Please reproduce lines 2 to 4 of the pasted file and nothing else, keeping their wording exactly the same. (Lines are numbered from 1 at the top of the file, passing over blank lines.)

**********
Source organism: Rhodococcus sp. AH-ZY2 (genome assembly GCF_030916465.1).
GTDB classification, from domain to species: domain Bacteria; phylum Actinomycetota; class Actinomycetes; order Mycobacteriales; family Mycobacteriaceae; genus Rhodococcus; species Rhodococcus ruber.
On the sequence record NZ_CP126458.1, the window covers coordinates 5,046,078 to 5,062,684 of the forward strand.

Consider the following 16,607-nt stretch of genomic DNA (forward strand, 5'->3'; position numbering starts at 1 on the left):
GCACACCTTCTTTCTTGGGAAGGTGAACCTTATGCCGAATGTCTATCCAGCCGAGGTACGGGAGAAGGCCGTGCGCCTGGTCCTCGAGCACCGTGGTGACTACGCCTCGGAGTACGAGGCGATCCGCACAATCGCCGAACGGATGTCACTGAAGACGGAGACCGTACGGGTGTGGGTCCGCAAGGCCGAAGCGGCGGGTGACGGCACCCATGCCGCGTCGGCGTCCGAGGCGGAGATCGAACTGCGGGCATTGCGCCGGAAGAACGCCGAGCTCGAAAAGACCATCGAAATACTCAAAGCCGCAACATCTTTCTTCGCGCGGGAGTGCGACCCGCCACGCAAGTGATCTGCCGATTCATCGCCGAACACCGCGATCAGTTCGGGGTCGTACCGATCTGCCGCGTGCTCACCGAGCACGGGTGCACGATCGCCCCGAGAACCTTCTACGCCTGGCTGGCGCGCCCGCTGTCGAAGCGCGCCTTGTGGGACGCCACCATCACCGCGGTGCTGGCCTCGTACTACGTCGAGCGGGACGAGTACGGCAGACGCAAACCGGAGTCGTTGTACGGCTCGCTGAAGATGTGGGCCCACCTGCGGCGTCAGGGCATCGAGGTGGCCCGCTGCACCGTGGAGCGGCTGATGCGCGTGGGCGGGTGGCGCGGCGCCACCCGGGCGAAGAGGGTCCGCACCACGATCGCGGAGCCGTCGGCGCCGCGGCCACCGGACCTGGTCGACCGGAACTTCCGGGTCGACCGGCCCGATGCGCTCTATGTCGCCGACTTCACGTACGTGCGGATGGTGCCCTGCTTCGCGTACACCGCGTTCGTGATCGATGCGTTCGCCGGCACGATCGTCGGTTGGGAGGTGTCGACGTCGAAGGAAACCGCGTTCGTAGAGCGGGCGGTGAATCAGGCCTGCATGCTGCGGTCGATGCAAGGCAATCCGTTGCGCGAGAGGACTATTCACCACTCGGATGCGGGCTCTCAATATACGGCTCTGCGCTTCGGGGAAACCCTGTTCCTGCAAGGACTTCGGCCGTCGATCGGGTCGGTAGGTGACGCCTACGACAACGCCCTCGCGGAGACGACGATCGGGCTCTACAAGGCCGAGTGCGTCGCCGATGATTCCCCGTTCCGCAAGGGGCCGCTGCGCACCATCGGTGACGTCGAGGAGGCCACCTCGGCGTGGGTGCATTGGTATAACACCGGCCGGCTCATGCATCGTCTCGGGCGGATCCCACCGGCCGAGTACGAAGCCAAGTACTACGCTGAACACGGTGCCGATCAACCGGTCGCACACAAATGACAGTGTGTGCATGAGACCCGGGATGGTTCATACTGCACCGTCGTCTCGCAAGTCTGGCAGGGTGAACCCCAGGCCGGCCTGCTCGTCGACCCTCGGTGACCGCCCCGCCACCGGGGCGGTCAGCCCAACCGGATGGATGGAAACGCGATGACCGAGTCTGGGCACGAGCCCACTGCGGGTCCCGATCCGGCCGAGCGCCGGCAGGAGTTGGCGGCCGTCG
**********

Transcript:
GTDB classification, from domain to species: domain Bacteria; phylum Actinomycetota; class Actinomycetes; order Mycobacteriales; family Mycobacteriaceae; genus Rhodococcus; species Rhodococcus ruber.
On the sequence record NZ_CP126458.1, the window covers coordinates 5,046,078 to 5,062,684 of the forward strand.

Consider the following 16,607-nt stretch of genomic DNA (forward strand, 5'->3'; position numbering starts at 1 on the left):